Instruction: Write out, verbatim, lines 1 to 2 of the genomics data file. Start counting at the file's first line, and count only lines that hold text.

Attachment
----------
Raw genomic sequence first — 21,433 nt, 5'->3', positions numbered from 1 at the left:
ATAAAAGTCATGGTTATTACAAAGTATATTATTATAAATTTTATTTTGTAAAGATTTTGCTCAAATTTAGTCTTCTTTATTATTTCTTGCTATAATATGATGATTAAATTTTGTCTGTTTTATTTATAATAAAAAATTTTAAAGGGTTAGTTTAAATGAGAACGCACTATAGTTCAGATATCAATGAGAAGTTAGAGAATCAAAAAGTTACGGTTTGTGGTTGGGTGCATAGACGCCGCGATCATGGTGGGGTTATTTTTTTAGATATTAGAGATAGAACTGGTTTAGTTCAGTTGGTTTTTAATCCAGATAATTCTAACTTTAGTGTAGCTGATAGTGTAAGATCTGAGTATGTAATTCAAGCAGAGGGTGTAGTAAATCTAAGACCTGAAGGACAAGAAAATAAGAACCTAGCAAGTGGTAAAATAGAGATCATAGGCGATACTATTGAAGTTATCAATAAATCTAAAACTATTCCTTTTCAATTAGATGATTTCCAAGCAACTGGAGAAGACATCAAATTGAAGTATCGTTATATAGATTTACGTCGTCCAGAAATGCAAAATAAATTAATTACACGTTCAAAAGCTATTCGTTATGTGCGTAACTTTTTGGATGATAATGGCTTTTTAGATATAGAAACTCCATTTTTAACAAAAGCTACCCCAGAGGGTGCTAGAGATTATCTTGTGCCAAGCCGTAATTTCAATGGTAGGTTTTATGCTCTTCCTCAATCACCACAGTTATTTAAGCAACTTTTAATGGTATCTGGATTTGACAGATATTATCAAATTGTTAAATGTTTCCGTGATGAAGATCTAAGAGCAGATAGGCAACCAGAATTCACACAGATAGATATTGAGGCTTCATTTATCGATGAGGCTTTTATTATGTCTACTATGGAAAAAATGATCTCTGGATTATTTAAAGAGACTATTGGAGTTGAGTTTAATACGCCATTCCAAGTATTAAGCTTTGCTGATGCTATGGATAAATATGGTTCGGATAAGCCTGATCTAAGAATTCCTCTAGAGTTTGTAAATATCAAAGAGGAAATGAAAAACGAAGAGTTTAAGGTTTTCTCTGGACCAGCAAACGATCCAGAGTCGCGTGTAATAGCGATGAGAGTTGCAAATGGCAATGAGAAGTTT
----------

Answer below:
Raw genomic sequence first — 21,433 nt, 5'->3', positions numbered from 1 at the left:
ATAAAAGTCATGGTTATTACAAAGTATATTATTATAAATTTTATTTTGTAAAGATTTTGCTCAAATTTAGTCTTCTTTATTATTTCTTGCTATAATATGATGATTAAATTTTGTCTGTTTTATTTATAATAAAAAATTTTAAAGGGTTAGTTTAAATGAGAACGCACTATAGTTCAGATATCAATGAGAAGTTAGAGAATCAAAAAGTTACGGTTTGTGGTTGGGTGCATAGACGCCGCGATCATGGTGGGGTTATTTTTTTAGATATTAGAGATAGAACTGGTTTAGTTCAGTTGGTTTTTAATCCAGATAATTCTAACTTTAGTGTAGCTGATAGTGTAAGATCTGAGTATGTAATTCAAGCAGAGGGTGTAGTAAATCTAAGACCTGAAGGACAAGAAAATAAGAACCTAGCAAGTGGTAAAATAGAGATCATAGGCGATACTATTGAAGTTATCAATAAATCTAAAACTATTCCTTTTCAATTAGATGATTTCCAAGCAACTGGAGAAGACATCAAATTGAAGTATCGTTATATAGATTTACGTCGTCCAGAAATGCAAAATAAATTAATTACACGTTCAAAAGCTATTCGTTATGTGCGTAACTTTTTGGATGATAATGGCTTTTTAGATATAGAAACTCCATTTTTAACAAAAGCTACCCCAGAGGGTGCTAGAGATTATCTTGTGCCAAGCCGTAATTTCAATGGTAGGTTTTATGCTCTTCCTCAATCACCACAGTTATTTAAGCAACTTTTAATGGTATCTGGATTTGACAGATATTATCAAATTGTTAAATGTTTCCGTGATGAAGATCTAAGAGCAGATAGGCAACCAGAATTCACACAGATAGATATTGAGGCTTCATTTATCGATGAGGCTTTTATTATGTCTACTATGGAAAAAATGATCTCTGGATTATTTAAAGAGACTATTGGAGTTGAGTTTAATACGCCATTCCAAGTATTAAGCTTTGCTGATGCTATGGATAAATATGGTTCGGATAAGCCTGATCTAAGAATTCCTCTAGAGTTTGTAAATATCAAAGAGGAAATGAAAAACGAAGAGTTTAAGGTTTTCTCTGGACCAGCAAACGATCCAGAGTCGCGTGTAATAGCGATGAGAGTTGCAAATGGCAATGAGAAGTTT